TTT1813 March 26 Mapping Predjudice Project, Tax Da
TruthToTell, Monday January 6: Encore: Former MN Legistlator Kathleen Vellenga talks about new novel, “Strangers in Our Midst”
TruthToTell, Monday November 25: Former MN Legistlator Kathy Vellenga talks about new novel, “Strangers in Our Midst”
Andy Driscoll: ObamaCare Has History on Its Side
Employer-provided healthcare, in its true light, should long ago have been seen for what it was: a stopgap measure to ensure wartime factory workers coverage to prevent war-profiteering by corporations whose largesse derived directly from government contracts to produce tanks, jeeps, armaments, etc., produced mostly by Rosie the Riveter…women employed to replace the men sent to the battlefields and war ships.
Insurance companies had a premium holiday because they could profit handsomely from certain percentages of those defense contracts to provide the coverages required by them.
After the war, instead of finding a way to maintain those coverages on such a massive, government-funded scale, employer-provided healthcare moved into a permanent group policy culture that kept premiums and profits flowing to the private insurers, thus allowing a continually evolving insurance industry to remain in the business of denying coverage for pre-existing conditions and specific procedures. In other words, the money drove the development of actual health care based on what insurance companies said they’d pay for.
Moreover, a worker’s insurance stopped cold if he or she changed jobs, then often having to wait six months, at least, before her/his new employer’s policy would cover then. More profits.
Never mind how onerous this was to a society’s contract with its citizens to provide a life without fear of losing their healthcare when they contacted an illness or changed their workplaces. And if they were unemployed? Too bad. Nothing. At least, nothing until they qualified for welfare or General Assistance Medical Care (Medicaid in Minnesota). Destitute is what you’d have to be to qualify for governmental medical assistance.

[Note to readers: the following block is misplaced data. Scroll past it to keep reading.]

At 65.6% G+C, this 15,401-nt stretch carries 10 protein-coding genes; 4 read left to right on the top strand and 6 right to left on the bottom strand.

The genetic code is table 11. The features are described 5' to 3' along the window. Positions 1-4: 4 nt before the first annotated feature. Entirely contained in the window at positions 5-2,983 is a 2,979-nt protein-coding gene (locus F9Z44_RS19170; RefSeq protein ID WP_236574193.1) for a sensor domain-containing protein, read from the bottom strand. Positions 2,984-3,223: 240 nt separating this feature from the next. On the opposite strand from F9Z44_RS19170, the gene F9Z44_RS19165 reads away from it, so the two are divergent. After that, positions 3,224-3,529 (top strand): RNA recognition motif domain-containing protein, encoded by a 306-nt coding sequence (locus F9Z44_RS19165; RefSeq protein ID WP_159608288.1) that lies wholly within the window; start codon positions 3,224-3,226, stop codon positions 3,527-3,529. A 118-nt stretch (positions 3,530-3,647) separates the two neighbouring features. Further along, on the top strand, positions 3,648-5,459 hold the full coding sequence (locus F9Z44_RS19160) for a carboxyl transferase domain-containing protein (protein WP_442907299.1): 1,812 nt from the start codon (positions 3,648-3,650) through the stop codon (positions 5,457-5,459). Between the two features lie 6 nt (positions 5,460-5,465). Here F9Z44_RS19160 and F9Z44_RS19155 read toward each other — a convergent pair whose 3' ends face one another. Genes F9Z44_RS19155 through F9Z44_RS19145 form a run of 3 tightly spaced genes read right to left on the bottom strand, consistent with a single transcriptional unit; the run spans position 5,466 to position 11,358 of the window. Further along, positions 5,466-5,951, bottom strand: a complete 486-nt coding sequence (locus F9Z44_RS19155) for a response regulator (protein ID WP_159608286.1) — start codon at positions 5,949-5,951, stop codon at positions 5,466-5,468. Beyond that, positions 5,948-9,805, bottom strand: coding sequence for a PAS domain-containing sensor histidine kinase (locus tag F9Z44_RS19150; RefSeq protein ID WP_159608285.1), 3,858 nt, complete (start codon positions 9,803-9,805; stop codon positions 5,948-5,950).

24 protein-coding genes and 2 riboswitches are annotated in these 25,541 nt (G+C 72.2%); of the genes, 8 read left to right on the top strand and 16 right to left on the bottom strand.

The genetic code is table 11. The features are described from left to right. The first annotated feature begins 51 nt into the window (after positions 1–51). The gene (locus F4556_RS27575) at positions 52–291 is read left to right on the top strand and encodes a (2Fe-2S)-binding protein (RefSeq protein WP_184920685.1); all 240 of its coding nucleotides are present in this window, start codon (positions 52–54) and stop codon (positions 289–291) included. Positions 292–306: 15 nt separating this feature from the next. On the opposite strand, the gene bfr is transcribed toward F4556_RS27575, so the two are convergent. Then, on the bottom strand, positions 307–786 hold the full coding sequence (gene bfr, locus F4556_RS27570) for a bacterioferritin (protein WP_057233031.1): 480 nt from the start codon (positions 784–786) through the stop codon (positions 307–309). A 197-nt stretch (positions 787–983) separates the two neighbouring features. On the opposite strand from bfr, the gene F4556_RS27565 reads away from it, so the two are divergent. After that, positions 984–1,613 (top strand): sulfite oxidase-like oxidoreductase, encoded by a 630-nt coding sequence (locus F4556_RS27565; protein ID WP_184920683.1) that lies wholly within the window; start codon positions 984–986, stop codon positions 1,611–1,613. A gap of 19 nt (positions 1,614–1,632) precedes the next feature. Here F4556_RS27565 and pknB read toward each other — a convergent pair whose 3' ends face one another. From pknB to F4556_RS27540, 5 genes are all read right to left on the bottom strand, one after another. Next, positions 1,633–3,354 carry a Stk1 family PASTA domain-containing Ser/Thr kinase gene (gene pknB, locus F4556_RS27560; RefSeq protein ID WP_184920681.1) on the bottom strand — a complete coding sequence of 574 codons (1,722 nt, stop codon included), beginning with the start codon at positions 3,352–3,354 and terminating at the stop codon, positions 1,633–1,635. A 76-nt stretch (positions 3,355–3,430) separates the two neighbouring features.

Now the system grew like Topsy, based on fee-for-service reimbursements that ignored the benefits of preventative care and a system of health insurance covering everyone – universal care.
For more than 70 years this has been expanding exponentially with every special interest growing rich off the system that spent most of its time and money denying coverages for people sick and dying without it. For what is profitability if not minimizing expenses, and that is what insurers found easiest to do – by not doing what they were designed to do – paying for health care individuals could not individually afford.
Any wonder why, finally, 70-80% of health care providers – including well-heeled physicians – want out of the fee-for-service system and into some sort of single-payer system where payment for insuring everyone are also guaranteed and the job of paying for health care becomes a right instead of a privilege reserved for those most able to afford it? Also, docs and others have increasingly watched how preventive care actually improves patient care, increases income and reduces trauma.
Any wonder why the massively powerful health insurers and Big Pharma are fighting such a shift tooth and nail, thus buying off the political establishment to prevent such a rational approach from becoming law?
And any wonder why, despite the power and money behind those blocking efforts, rebellion is in the wind? The Occupy movement includes this issue, along with its many other legitimate beefs about the rip-off of society and its least advantaged residents by the controlling corporate culture in the United States.
That Forbes Magazine’s essay on the latest rulemaking by HHS around the ObamaCare law (I like the term ObamaCare – to be adopted like the GLBT community has adopted the term, “Queer” as its own) is really not a warning but a fist-in-the-air “yes” for the requirement that insurers pay out between 80 and 85% of premiums back into real health care/medical costs – not profits, and not expenses in the course of doing business.
For the author, Rick Ungar, the rules are the next step toward a single-payer system, and for Ungar and many of us – it cannot come soon enough. Amen.